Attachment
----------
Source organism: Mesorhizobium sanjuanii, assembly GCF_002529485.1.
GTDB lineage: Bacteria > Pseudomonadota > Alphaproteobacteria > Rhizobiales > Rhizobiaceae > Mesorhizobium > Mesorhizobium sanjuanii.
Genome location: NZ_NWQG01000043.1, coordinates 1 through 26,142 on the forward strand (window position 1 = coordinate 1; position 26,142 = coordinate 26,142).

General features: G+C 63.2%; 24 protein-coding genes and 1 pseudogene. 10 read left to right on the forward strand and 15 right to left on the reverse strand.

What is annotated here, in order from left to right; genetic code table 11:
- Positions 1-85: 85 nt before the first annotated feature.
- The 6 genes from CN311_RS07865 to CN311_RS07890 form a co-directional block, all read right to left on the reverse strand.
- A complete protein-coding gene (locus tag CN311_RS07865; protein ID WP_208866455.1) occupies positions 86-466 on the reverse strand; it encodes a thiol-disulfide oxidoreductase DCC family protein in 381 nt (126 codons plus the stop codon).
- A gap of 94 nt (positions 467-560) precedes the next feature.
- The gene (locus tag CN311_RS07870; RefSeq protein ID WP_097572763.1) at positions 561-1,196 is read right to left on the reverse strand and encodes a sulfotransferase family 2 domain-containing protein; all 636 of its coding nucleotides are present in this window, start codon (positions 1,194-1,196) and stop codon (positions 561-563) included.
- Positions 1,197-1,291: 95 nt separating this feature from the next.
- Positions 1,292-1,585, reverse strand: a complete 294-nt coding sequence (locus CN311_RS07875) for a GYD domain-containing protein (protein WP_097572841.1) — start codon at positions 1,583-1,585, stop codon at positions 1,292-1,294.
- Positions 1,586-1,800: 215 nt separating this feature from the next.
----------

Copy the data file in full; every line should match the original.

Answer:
Source organism: Mesorhizobium sanjuanii, assembly GCF_002529485.1.
GTDB lineage: Bacteria > Pseudomonadota > Alphaproteobacteria > Rhizobiales > Rhizobiaceae > Mesorhizobium > Mesorhizobium sanjuanii.
Genome location: NZ_NWQG01000043.1, coordinates 1 through 26,142 on the forward strand (window position 1 = coordinate 1; position 26,142 = coordinate 26,142).

General features: G+C 63.2%; 24 protein-coding genes and 1 pseudogene. 10 read left to right on the forward strand and 15 right to left on the reverse strand.

What is annotated here, in order from left to right; genetic code table 11:
- Positions 1-85: 85 nt before the first annotated feature.
- The 6 genes from CN311_RS07865 to CN311_RS07890 form a co-directional block, all read right to left on the reverse strand.
- A complete protein-coding gene (locus tag CN311_RS07865; protein ID WP_208866455.1) occupies positions 86-466 on the reverse strand; it encodes a thiol-disulfide oxidoreductase DCC family protein in 381 nt (126 codons plus the stop codon).
- A gap of 94 nt (positions 467-560) precedes the next feature.
- The gene (locus tag CN311_RS07870; RefSeq protein ID WP_097572763.1) at positions 561-1,196 is read right to left on the reverse strand and encodes a sulfotransferase family 2 domain-containing protein; all 636 of its coding nucleotides are present in this window, start codon (positions 1,194-1,196) and stop codon (positions 561-563) included.
- Positions 1,197-1,291: 95 nt separating this feature from the next.
- Positions 1,292-1,585, reverse strand: a complete 294-nt coding sequence (locus CN311_RS07875) for a GYD domain-containing protein (protein WP_097572841.1) — start codon at positions 1,583-1,585, stop codon at positions 1,292-1,294.
- Positions 1,586-1,800: 215 nt separating this feature from the next.